Speaking of colors—enough cannot be said of the rainbow of hues and styles showcased by the costumes masterfully designed by Lisa Ohliphant. Every scene brought a new array of costumes, particularly for the brothers and the wives. The costumes also changed style appropriately with the music; for instance, during the drawling country tune of “One More Angel In Heaven,” the wives wore full country skirts which, when lifted, revealed a full rainbow of colors in each skirt’s hems. Later, in the Potiphar scenes, the men all donned 1930’s mob-inspired pinstriped suits while Potiphar’s Wife—playfully played by Cami Crawley—wore a knockout blue gown reminiscent of a popular lounge singer.
In contrast to the constantly changing costumes of the adults, the children remained in their everyday clothes, with costume pieces added to them as needed. I loved this costuming decision, as it suggested that though children were playing along and fully immersed in this storybook, they were still just children.
Musically, this production succeeded. The ensemble of the show sang with nice tone, volume, and diction—and their sound was well-adjusted to each song’s genre (kudos to music director Megan Cash). And the dancing—particularly in “Joseph’s Coat,” “Go Go Go Joseph,” “Song of the King,” “Those Canaan Days,” and “Benjamin Calypso”—was entertaining, well-performed, and choreographed cleverly by Kristi Shaw. My favorite choreography was the tango during “Those Canaan Days,” which involved a passionate fight over an apple. It was both hilarious and fitting.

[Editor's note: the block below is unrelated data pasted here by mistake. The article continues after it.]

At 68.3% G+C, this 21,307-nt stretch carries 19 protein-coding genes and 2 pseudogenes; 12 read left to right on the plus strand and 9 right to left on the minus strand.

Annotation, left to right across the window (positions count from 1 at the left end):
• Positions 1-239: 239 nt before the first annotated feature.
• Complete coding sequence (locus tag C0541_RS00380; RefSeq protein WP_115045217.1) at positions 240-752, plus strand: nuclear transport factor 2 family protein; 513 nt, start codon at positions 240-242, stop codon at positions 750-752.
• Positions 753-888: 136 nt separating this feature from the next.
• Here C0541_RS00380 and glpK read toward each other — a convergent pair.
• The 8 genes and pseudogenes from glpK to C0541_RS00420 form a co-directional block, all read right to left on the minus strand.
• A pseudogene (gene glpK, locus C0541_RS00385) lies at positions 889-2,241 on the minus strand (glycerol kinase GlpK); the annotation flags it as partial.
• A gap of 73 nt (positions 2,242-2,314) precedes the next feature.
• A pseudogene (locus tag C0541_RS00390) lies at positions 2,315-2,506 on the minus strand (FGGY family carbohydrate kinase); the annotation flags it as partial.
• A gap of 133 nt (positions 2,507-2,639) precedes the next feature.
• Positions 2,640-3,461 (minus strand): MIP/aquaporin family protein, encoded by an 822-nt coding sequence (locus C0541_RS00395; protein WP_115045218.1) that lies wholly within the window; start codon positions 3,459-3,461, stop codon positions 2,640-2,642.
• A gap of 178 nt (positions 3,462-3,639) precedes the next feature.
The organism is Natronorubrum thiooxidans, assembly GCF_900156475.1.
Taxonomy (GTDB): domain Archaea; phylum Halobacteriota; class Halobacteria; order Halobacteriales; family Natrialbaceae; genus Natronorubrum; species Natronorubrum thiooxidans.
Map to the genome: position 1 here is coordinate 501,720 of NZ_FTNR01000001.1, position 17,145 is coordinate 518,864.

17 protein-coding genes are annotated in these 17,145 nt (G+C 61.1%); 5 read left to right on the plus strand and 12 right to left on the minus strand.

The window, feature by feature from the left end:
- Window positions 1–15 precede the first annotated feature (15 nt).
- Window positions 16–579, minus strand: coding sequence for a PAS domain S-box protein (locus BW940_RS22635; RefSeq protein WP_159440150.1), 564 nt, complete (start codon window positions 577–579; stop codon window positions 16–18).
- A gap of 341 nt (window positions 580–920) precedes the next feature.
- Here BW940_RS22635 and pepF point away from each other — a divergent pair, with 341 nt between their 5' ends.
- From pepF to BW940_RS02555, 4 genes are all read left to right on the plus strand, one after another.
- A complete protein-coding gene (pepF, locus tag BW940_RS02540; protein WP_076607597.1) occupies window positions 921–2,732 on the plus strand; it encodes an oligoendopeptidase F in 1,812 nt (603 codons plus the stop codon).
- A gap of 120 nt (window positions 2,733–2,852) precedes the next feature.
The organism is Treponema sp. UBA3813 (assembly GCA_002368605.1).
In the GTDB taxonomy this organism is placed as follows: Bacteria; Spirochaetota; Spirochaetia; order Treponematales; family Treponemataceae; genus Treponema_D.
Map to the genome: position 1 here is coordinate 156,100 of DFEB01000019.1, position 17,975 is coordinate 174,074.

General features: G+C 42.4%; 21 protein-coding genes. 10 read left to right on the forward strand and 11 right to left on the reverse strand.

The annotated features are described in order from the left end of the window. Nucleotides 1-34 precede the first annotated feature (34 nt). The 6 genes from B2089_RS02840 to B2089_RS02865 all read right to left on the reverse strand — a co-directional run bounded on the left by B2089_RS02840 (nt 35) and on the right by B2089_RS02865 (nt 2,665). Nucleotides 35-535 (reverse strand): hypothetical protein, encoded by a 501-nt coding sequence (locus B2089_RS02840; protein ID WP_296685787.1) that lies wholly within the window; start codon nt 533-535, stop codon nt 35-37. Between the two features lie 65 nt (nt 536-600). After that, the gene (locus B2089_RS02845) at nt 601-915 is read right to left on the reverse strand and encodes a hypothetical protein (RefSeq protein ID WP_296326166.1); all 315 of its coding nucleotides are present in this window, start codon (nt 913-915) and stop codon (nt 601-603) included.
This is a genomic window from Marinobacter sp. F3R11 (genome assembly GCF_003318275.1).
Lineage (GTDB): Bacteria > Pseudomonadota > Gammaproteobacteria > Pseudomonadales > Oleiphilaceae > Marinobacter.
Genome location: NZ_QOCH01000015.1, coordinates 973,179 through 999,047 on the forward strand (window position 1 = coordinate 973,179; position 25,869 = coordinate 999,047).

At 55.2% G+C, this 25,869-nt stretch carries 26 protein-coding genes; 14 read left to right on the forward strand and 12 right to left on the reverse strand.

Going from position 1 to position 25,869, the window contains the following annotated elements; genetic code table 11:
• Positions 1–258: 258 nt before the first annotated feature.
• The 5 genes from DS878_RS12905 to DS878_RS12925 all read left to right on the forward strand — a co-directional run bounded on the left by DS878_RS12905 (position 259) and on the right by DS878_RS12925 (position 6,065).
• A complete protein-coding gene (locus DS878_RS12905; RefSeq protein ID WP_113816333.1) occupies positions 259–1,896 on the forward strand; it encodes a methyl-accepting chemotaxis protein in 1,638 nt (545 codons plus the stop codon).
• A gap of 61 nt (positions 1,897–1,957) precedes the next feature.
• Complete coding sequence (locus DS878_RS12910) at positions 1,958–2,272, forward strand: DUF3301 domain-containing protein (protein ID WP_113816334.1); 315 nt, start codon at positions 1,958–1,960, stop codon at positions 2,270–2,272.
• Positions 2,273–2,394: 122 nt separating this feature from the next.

Chandler Newsome played the title role of Joseph well. I’ll admit—at first I wasn’t too wowed by Newsome as his singing voice. Though it was overall pleasant, at moments he sometimes seemed to be searching for the correct pitch. But as the show progressed, he won me over with his charisma and boy-next-door good looks and charm. His portrayal opened me up to the overwhelming charisma of the character of Joseph—that go-getter, friendly, likeable energy that helped Joseph earn trust from superiors (as well as jealous hatred from his brothers). “Any Dream Will Do” was easily Newsome’s best singing moment, with “Close Every Door” as second mainly because the beginning of the song felt emotionally forced, but balanced out as it progressed. An unexpected surprised was that Newsome is also an exceptional dancer, to the point that he stole the spotlight during any dance sequences he was in, including “Go Go Go Joseph Reprise.”
The Narrator, played by Nicole Burton, is a coveted female role as the character is on stage and singing for almost the entire show. Burton was radiant and confident as the narrator and impressively slipped into the “style” of each scene—from playing the Western bar maid in “One More Angel in Heaven” to swooning over Pharaoh with all the other ladies in the Pharaoh scenes. Burton’s voice was crisp, clear, sweet, and perfect for the narrative singing constantly required in the show. However, in the few moments when the music allows Burton to belt out and shine—for example, during “Pharaoh Story”—she seemed to be holding back and didn’t deliver the “wow factor” those moments require.
Another notable performance was Jordan C. Johnson’s portrayal of Pharaoh. Often, this role becomes a caricature of Elvis Presley and is ridiculous and over-the-top in an entertaining way. Johnson’s Pharaoh, however, was delightfully real and easy going, a believable leader tinged to be like Elvis. Instead of doing a constant Elvis impression, Johnson played a Pharaoh that stood on his own as a character, but was suggestive of Elvis overall in a subtle, yet recognizable way.
Overall, CPT’s production of Joseph is a fresh take on an old favorite. It is a well-executed classic in direction, design, artistry, and performance and is worth checking out.